When I was younger and very in to the Pertwee-McCoy years of Doctor Who in colour, I hardly even attempted to watch the few remaining black and white stories of William Hartnell and Patrick Troughton; who I'm now realising are hugely overlooked. So initially, I was expecting to have to endure these first 6 years of black and white. However, only 1:10 in and I find myself already appreciating the advantages of this presentation. I love what you can't see, and what's implied. I enjoy trying to work out what all of the junk in totters lane actually is, and that my ideas may be totally different to those of the next observer. Similarly later in the episode the choice to not see the beast that mauls Za, the leader of his tribe, is clearly one of budget. However it is almost scarier as your imagination takes over, filling in the blanks more horrifically then the imagination or the budget of the DW production team could stretch.

The first ever DW cliffhanger from An Unearthly Child.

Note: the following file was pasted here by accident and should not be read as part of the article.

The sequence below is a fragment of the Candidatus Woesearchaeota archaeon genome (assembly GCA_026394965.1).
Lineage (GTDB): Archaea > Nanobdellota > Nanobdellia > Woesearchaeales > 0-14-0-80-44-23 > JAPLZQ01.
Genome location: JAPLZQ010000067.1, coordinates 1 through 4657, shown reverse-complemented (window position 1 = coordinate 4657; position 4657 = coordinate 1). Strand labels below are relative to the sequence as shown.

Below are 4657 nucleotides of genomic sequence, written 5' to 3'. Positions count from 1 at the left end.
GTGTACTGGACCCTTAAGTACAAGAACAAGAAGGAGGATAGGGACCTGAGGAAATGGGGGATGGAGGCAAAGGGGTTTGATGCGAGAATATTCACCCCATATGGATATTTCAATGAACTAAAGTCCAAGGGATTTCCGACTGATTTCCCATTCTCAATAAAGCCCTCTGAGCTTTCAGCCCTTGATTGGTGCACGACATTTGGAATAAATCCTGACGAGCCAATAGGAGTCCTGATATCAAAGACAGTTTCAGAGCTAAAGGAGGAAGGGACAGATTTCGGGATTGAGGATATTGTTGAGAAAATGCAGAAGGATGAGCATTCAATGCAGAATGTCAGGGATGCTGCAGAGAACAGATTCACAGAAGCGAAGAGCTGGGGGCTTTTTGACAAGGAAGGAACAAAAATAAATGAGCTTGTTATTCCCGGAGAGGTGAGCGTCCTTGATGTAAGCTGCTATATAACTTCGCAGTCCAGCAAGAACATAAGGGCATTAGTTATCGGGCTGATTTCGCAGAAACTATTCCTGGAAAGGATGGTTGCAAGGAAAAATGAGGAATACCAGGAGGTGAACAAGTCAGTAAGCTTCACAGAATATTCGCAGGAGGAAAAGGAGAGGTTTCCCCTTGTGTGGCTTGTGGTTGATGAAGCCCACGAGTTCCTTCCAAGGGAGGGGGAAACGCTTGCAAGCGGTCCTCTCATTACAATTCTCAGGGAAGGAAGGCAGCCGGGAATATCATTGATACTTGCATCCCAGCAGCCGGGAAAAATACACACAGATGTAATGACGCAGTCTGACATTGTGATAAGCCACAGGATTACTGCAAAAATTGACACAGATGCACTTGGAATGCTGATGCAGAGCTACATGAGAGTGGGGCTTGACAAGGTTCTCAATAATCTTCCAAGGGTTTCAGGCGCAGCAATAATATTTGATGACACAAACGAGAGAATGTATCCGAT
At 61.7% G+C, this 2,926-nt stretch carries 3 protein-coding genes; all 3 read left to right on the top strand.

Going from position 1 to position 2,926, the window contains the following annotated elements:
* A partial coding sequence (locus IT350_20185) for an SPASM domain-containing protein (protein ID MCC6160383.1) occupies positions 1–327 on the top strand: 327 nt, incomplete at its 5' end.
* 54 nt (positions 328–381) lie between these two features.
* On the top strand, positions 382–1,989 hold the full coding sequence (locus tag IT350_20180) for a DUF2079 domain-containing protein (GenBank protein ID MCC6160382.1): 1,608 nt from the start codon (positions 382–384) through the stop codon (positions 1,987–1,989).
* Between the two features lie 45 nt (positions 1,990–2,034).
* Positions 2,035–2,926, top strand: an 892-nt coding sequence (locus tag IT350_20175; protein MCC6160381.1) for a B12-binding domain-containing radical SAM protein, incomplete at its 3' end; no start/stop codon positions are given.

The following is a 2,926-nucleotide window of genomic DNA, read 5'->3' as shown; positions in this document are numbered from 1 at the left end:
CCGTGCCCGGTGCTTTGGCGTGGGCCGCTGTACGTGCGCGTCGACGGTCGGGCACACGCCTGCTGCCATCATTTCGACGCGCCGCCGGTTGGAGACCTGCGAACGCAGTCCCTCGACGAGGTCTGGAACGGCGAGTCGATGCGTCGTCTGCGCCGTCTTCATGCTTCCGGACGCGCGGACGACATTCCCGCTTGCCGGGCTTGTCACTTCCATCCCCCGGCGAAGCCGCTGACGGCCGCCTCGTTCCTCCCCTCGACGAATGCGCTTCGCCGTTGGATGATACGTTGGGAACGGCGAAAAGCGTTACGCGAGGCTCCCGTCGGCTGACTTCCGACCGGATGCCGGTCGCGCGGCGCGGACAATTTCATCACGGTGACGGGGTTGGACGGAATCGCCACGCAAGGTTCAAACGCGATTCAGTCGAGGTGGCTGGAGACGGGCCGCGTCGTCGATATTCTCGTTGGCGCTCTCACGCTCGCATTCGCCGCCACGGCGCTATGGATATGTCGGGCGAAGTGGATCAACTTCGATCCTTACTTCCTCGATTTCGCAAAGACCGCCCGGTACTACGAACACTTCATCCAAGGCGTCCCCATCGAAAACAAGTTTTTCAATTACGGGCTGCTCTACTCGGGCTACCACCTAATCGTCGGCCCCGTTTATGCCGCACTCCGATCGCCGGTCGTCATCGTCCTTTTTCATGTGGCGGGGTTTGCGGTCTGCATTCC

It seems a somewhat odd opening adventure for a science fiction piece, but also a strangely logical place to start a time travel epic, with what as an audience and species is our roots of history: the stone age. The first cliffhanger in DW history is brilliant. It's simply the TARDIS travelling in time and space and appearing in an, as yet unknown location. What from now on we will take for granted is truly given the kudos it deserves. I love the use of silence here, simply employing the visuals to portray the story-telling, as we are slowly shown around the TARDIS seeing it's inhabitants knocked unconscious by flight, and then the exterior as the shadow of an unknown stranger falls upon the foreground. Considering that these early episodes were created to be shown only once, they live up to the test of time incredibly well.